Iraq: Associated Press figures on Mosul deaths are horrifying but not surprising
AP investigation puts civilian death toll at between 9,000 and 11,000 - with Iraqi and Coalition share ten times higher than earlier estimates
‘The failure of Iraqi and coalition forces to acknowledge and investigate civilian deaths in Mosul is a blatant abdication of responsibility’ - Lynn Maalouf
Responding to an investigation from the Associated Press news agency showing that between 9,000 and 11,000 civilians were killed in the battle for Mosul earlier this year, Lynn Maalouf, Amnesty International‘s Head of Middle East Research, said:
“We are horrified, but not surprised, by these new figures.
“These numbers are directly in line with our previous findings that thousands of civilians were killed during the battle for Mosul - and that these deaths were caused not only by the so-called Islamic State group, but also by Iraqi and coalition forces.
“The AP’s estimate is more than ten times the figures reported by coalition forces, who have claimed responsibility for only 326 deaths.
“The failure of Iraqi and coalition forces to acknowledge and investigate civilian deaths in Mosul is a blatant abdication of responsibility.
“We are demanding transparency and an honest public account of the true cost to civilians from this war, as well as an immediate investigation by US-led coalition and Iraqi forces into the violations and unlawful attacks documented by Amnesty International and other independent groups during the battle for Mosul.”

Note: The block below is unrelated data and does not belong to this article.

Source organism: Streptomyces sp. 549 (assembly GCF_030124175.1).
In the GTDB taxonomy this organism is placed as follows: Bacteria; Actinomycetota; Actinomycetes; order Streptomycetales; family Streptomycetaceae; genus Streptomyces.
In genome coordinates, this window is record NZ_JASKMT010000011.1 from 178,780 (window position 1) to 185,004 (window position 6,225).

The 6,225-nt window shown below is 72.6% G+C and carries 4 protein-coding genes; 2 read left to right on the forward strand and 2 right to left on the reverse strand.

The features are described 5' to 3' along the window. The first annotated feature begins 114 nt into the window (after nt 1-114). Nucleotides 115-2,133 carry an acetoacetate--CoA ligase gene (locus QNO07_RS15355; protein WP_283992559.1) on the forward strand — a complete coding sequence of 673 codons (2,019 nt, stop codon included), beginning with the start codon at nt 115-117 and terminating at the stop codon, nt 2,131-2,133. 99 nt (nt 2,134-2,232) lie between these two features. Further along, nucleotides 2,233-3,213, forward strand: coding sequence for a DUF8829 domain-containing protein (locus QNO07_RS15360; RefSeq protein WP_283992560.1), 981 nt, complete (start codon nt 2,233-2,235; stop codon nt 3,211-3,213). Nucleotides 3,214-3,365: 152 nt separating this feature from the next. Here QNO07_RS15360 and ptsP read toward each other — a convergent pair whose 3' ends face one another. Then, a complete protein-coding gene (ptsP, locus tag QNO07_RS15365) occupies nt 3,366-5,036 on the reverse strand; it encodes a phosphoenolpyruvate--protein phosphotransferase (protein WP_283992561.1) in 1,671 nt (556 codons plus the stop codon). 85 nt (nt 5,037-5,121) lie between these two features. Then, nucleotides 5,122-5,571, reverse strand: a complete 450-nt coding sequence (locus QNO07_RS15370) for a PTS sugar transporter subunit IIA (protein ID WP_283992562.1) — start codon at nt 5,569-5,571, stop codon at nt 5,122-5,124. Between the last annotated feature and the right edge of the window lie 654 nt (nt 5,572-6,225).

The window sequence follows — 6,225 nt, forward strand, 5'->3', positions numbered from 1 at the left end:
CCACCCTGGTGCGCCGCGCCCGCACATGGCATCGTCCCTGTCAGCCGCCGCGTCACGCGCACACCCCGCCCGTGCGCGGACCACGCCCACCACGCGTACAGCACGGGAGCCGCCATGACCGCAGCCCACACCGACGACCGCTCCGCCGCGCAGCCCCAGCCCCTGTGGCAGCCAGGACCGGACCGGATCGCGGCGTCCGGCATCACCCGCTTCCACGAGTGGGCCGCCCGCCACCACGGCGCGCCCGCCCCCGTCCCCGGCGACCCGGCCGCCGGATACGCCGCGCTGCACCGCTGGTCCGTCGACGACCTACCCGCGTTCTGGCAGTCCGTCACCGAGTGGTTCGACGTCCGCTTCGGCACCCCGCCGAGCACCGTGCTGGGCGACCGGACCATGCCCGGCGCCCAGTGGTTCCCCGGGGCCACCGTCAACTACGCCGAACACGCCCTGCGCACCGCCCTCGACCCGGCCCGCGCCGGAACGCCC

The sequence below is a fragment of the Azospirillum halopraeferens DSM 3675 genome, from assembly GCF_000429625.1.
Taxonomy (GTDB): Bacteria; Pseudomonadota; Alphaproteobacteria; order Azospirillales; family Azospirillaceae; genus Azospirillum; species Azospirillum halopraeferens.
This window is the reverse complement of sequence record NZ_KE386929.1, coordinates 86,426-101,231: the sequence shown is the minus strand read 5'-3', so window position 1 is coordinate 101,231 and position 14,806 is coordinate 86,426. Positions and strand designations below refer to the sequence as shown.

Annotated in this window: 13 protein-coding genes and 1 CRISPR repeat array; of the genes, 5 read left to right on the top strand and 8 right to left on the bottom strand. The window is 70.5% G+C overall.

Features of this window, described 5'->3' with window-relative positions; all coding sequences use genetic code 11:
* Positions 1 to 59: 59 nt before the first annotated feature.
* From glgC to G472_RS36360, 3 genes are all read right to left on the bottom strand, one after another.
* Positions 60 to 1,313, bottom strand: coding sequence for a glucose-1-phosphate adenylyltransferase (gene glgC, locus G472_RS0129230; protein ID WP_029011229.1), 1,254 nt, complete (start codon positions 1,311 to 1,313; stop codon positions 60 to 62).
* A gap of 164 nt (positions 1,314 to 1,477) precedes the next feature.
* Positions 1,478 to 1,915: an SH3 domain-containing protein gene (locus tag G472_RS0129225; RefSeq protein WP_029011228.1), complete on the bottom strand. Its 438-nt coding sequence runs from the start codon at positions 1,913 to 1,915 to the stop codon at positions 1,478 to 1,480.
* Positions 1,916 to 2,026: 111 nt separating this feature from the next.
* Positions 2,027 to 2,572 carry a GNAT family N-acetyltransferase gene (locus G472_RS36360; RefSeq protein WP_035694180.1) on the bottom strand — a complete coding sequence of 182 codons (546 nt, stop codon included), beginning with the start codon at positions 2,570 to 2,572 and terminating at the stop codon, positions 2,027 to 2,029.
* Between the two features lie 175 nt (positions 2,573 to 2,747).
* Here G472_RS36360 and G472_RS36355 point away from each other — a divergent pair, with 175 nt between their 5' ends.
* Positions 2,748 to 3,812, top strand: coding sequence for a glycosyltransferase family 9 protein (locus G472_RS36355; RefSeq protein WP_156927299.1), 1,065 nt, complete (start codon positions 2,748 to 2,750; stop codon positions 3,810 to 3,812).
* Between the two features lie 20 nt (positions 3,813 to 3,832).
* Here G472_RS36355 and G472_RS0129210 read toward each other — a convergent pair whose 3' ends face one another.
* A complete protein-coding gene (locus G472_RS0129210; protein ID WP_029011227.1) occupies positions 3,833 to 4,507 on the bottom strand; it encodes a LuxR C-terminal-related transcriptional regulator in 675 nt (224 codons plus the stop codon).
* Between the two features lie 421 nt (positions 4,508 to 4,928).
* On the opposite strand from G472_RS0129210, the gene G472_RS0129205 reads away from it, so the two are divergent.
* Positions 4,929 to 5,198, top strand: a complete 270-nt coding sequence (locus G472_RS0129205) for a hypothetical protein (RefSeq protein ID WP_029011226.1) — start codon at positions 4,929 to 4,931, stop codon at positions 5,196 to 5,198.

Ten times higher
According to the Associated Press investigation, which cross-referenced information from various NGOs (including Amnesty), Iraqi or coalition forces were responsible for at least 3,200 civilian deaths from airstrikes, artillery fire or mortar rounds between October 2016 and the fall of ISIS in Mosul in July. Many of these newly-reported deaths were a direct result of civilians being killed or crushed under buildings damaged in attacks by the coalition and Iraqi government forces that were disproportionate or otherwise indiscriminate.
‘Catastrophic’ for civilians
In July, Amnesty reported on the “catastrophic” impact for civilians of the fighting in Mosul. In a 50-page report, Amnesty showed how ISIS forces used civilians as human shields, forcing them from neighbouring villages into battle zones in west Mosul, while also trapping them in their homes to prevent them from escaping. Amnesty’s report also showed how Iraqi and coalition forces - including British forces - failed to take adequate measures to protect civilians, instead subjecting them to a terrifying barrage of fire from weapons that should not have been used in densely-populated civilian areas. Furthermore, Amnesty’s report shows how Iraqi and coalition forces failed to adapt their tactics even after ISIS had driven civilians into areas affected by fighting, making west Mosul more and more crowded with civilians as the battle raged on. Instead, Iraqi and coalition forces continued to use imprecise weapons with wide-area effects in densely-populated urban environments.